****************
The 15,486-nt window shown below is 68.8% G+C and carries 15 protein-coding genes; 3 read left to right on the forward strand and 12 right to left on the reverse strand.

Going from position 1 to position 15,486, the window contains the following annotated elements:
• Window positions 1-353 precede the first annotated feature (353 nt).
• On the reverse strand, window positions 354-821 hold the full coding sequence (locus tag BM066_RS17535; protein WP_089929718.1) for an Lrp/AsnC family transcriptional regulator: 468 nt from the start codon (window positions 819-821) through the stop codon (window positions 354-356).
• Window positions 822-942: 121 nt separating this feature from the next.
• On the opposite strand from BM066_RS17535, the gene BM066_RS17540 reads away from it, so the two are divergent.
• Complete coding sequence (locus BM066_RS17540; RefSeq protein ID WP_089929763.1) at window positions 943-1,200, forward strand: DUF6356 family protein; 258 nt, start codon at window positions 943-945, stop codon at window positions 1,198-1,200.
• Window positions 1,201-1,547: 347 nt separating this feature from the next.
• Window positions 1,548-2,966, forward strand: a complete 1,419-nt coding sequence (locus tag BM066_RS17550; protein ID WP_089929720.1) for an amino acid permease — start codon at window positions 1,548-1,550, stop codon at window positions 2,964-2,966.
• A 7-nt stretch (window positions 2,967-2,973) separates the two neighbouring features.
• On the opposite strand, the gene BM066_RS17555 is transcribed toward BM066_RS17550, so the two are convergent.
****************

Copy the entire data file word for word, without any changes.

The 15,486-nt window shown below is 68.8% G+C and carries 15 protein-coding genes; 3 read left to right on the forward strand and 12 right to left on the reverse strand.

Going from position 1 to position 15,486, the window contains the following annotated elements:
• Window positions 1-353 precede the first annotated feature (353 nt).
• On the reverse strand, window positions 354-821 hold the full coding sequence (locus tag BM066_RS17535; protein WP_089929718.1) for an Lrp/AsnC family transcriptional regulator: 468 nt from the start codon (window positions 819-821) through the stop codon (window positions 354-356).
• Window positions 822-942: 121 nt separating this feature from the next.
• On the opposite strand from BM066_RS17535, the gene BM066_RS17540 reads away from it, so the two are divergent.
• Complete coding sequence (locus BM066_RS17540; RefSeq protein ID WP_089929763.1) at window positions 943-1,200, forward strand: DUF6356 family protein; 258 nt, start codon at window positions 943-945, stop codon at window positions 1,198-1,200.
• Window positions 1,201-1,547: 347 nt separating this feature from the next.
• Window positions 1,548-2,966, forward strand: a complete 1,419-nt coding sequence (locus tag BM066_RS17550; protein ID WP_089929720.1) for an amino acid permease — start codon at window positions 1,548-1,550, stop codon at window positions 2,964-2,966.
• A 7-nt stretch (window positions 2,967-2,973) separates the two neighbouring features.
• On the opposite strand, the gene BM066_RS17555 is transcribed toward BM066_RS17550, so the two are convergent.